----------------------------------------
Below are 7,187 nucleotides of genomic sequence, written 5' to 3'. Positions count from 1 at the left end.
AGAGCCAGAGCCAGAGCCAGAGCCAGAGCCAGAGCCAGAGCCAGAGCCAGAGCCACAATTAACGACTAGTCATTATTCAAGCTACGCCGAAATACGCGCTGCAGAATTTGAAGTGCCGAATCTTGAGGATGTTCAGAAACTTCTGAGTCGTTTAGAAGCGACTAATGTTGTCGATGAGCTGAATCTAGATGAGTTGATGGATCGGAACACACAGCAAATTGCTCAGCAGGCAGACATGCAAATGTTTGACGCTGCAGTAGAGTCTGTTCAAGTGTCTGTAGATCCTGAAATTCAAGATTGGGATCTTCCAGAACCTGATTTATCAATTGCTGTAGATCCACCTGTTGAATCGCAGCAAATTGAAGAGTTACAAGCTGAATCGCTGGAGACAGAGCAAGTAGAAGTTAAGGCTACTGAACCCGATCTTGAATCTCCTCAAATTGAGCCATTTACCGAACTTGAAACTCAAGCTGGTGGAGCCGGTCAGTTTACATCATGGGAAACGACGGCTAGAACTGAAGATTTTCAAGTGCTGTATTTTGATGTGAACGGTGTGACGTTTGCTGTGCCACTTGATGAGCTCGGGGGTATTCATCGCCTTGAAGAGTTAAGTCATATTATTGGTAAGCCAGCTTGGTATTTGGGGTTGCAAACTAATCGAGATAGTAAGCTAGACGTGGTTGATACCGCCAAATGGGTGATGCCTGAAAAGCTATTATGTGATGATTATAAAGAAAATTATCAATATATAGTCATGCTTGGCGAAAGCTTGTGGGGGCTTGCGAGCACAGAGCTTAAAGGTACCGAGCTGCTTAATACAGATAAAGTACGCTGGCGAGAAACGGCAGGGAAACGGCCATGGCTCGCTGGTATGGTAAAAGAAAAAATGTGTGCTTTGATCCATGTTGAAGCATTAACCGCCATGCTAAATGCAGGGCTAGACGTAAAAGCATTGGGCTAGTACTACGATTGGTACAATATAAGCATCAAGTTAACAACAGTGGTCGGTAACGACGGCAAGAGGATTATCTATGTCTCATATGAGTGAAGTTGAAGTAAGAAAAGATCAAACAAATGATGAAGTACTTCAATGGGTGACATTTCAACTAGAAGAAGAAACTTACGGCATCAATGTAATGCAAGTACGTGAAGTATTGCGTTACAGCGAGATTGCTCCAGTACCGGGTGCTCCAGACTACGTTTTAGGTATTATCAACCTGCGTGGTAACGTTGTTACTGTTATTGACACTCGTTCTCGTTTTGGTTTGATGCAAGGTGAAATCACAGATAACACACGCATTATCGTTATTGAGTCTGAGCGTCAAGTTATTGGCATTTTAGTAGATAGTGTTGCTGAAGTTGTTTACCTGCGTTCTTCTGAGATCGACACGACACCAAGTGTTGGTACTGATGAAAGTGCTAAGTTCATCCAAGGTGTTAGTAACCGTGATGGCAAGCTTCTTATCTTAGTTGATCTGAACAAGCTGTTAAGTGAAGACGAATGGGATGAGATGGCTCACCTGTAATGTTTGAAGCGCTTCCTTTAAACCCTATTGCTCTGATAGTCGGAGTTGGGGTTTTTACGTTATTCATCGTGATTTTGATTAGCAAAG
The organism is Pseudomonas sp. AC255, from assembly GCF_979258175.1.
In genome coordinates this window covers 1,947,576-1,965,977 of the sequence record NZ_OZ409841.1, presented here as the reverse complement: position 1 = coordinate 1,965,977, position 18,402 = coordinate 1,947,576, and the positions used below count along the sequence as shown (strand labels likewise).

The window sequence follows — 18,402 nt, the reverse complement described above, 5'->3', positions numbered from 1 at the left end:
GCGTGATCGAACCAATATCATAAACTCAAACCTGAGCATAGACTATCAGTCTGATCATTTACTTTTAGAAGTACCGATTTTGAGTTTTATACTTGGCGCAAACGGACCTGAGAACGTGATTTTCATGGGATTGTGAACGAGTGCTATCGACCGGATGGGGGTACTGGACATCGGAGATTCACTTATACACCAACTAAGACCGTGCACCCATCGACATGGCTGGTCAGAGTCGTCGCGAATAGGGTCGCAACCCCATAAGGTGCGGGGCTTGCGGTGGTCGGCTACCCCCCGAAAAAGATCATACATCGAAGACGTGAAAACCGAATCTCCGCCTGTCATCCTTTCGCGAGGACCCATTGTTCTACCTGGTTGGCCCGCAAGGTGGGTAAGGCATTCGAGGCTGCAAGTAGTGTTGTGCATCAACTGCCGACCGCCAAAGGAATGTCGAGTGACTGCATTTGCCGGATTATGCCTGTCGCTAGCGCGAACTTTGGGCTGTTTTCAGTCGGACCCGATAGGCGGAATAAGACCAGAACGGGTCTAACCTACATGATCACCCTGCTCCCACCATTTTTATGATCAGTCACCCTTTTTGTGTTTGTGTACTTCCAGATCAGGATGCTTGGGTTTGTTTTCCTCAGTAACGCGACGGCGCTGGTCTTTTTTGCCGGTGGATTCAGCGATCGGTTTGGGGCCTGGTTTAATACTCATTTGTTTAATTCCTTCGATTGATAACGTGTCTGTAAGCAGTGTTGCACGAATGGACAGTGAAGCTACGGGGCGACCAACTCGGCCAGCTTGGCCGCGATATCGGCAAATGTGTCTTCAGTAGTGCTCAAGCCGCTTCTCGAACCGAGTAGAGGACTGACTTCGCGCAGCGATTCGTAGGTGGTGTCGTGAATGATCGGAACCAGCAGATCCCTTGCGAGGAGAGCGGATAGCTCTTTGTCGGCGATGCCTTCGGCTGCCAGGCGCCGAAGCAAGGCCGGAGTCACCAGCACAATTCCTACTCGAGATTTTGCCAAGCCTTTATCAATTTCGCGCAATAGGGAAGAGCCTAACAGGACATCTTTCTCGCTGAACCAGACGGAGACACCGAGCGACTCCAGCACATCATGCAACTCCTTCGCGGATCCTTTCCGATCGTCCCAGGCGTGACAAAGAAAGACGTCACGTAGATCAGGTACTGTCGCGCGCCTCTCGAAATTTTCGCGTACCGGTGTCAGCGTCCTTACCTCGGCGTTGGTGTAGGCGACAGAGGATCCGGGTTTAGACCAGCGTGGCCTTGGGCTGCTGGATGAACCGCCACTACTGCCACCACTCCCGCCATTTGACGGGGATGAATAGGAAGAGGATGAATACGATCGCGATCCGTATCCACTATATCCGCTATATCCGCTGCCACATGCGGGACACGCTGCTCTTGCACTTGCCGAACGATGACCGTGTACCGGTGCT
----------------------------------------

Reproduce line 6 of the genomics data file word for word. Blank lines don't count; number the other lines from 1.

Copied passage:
GCGTGATCGAACCAATATCATAAACTCAAACCTGAGCATAGACTATCAGTCTGATCATTTACTTTTAGAAGTACCGATTTTGAGTTTTATACTTGGCGCAAACGGACCTGAGAACGTGATTTTCATGGGATTGTGAACGAGTGCTATCGACCGGATGGGGGTACTGGACATCGGAGATTCACTTATACACCAACTAAGACCGTGCACCCATCGACATGGCTGGTCAGAGTCGTCGCGAATAGGGTCGCAACCCCATAAGGTGCGGGGCTTGCGGTGGTCGGCTACCCCCCGAAAAAGATCATACATCGAAGACGTGAAAACCGAATCTCCGCCTGTCATCCTTTCGCGAGGACCCATTGTTCTACCTGGTTGGCCCGCAAGGTGGGTAAGGCATTCGAGGCTGCAAGTAGTGTTGTGCATCAACTGCCGACCGCCAAAGGAATGTCGAGTGACTGCATTTGCCGGATTATGCCTGTCGCTAGCGCGAACTTTGGGCTGTTTTCAGTCGGACCCGATAGGCGGAATAAGACCAGAACGGGTCTAACCTACATGATCACCCTGCTCCCACCATTTTTATGATCAGTCACCCTTTTTGTGTTTGTGTACTTCCAGATCAGGATGCTTGGGTTTGTTTTCCTCAGTAACGCGACGGCGCTGGTCTTTTTTGCCGGTGGATTCAGCGATCGGTTTGGGGCCTGGTTTAATACTCATTTGTTTAATTCCTTCGATTGATAACGTGTCTGTAAGCAGTGTTGCACGAATGGACAGTGAAGCTACGGGGCGACCAACTCGGCCAGCTTGGCCGCGATATCGGCAAATGTGTCTTCAGTAGTGCTCAAGCCGCTTCTCGAACCGAGTAGAGGACTGACTTCGCGCAGCGATTCGTAGGTGGTGTCGTGAATGATCGGAACCAGCAGATCCCTTGCGAGGAGAGCGGATAGCTCTTTGTCGGCGATGCCTTCGGCTGCCAGGCGCCGAAGCAAGGCCGGAGTCACCAGCACAATTCCTACTCGAGATTTTGCCAAGCCTTTATCAATTTCGCGCAATAGGGAAGAGCCTAACAGGACATCTTTCTCGCTGAACCAGACGGAGACACCGAGCGACTCCAGCACATCATGCAACTCCTTCGCGGATCCTTTCCGATCGTCCCAGGCGTGACAAAGAAAGACGTCACGTAGATCAGGTACTGTCGCGCGCCTCTCGAAATTTTCGCGTACCGGTGTCAGCGTCCTTACCTCGGCGTTGGTGTAGGCGACAGAGGATCCGGGTTTAGACCAGCGTGGCCTTGGGCTGCTGGATGAACCGCCACTACTGCCACCACTCCCGCCATTTGACGGGGATGAATAGGAAGAGGATGAATACGATCGCGATCCGTATCCACTATATCCGCTATATCCGCTGCCACATGCGGGACACGCTGCTCTTGCACTTGCCGAACGATGACCGTGTACCGGTGCT